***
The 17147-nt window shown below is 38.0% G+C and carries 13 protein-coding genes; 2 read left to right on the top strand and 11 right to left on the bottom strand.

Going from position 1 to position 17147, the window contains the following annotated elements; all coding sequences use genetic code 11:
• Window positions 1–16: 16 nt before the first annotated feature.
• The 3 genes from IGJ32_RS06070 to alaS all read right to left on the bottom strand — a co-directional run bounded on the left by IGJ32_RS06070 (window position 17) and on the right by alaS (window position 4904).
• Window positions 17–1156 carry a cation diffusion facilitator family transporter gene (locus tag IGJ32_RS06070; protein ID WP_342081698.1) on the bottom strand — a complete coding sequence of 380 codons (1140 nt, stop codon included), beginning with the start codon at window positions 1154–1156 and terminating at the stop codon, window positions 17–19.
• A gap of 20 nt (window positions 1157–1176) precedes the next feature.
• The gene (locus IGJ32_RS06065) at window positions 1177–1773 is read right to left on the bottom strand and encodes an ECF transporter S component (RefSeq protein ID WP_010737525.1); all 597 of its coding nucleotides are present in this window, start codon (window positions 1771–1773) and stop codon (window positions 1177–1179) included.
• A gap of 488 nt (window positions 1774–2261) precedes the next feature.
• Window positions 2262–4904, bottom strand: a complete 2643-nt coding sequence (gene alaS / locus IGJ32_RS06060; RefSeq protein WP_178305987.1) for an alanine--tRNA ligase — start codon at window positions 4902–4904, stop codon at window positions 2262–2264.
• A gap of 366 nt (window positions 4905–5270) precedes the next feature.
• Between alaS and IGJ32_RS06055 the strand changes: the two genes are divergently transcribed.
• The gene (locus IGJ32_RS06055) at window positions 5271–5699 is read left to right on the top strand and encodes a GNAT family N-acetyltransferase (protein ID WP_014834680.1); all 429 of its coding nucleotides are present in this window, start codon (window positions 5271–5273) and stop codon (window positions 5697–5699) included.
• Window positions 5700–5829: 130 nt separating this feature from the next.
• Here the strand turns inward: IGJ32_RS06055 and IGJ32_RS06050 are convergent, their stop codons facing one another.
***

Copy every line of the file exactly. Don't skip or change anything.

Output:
The 17147-nt window shown below is 38.0% G+C and carries 13 protein-coding genes; 2 read left to right on the top strand and 11 right to left on the bottom strand.

Going from position 1 to position 17147, the window contains the following annotated elements; all coding sequences use genetic code 11:
• Window positions 1–16: 16 nt before the first annotated feature.
• The 3 genes from IGJ32_RS06070 to alaS all read right to left on the bottom strand — a co-directional run bounded on the left by IGJ32_RS06070 (window position 17) and on the right by alaS (window position 4904).
• Window positions 17–1156 carry a cation diffusion facilitator family transporter gene (locus tag IGJ32_RS06070; protein ID WP_342081698.1) on the bottom strand — a complete coding sequence of 380 codons (1140 nt, stop codon included), beginning with the start codon at window positions 1154–1156 and terminating at the stop codon, window positions 17–19.
• A gap of 20 nt (window positions 1157–1176) precedes the next feature.
• The gene (locus IGJ32_RS06065) at window positions 1177–1773 is read right to left on the bottom strand and encodes an ECF transporter S component (RefSeq protein ID WP_010737525.1); all 597 of its coding nucleotides are present in this window, start codon (window positions 1771–1773) and stop codon (window positions 1177–1179) included.
• A gap of 488 nt (window positions 1774–2261) precedes the next feature.
• Window positions 2262–4904, bottom strand: a complete 2643-nt coding sequence (gene alaS / locus IGJ32_RS06060; RefSeq protein WP_178305987.1) for an alanine--tRNA ligase — start codon at window positions 4902–4904, stop codon at window positions 2262–2264.
• A gap of 366 nt (window positions 4905–5270) precedes the next feature.
• Between alaS and IGJ32_RS06055 the strand changes: the two genes are divergently transcribed.
• The gene (locus IGJ32_RS06055) at window positions 5271–5699 is read left to right on the top strand and encodes a GNAT family N-acetyltransferase (protein ID WP_014834680.1); all 429 of its coding nucleotides are present in this window, start codon (window positions 5271–5273) and stop codon (window positions 5697–5699) included.
• Window positions 5700–5829: 130 nt separating this feature from the next.
• Here the strand turns inward: IGJ32_RS06055 and IGJ32_RS06050 are convergent, their stop codons facing one another.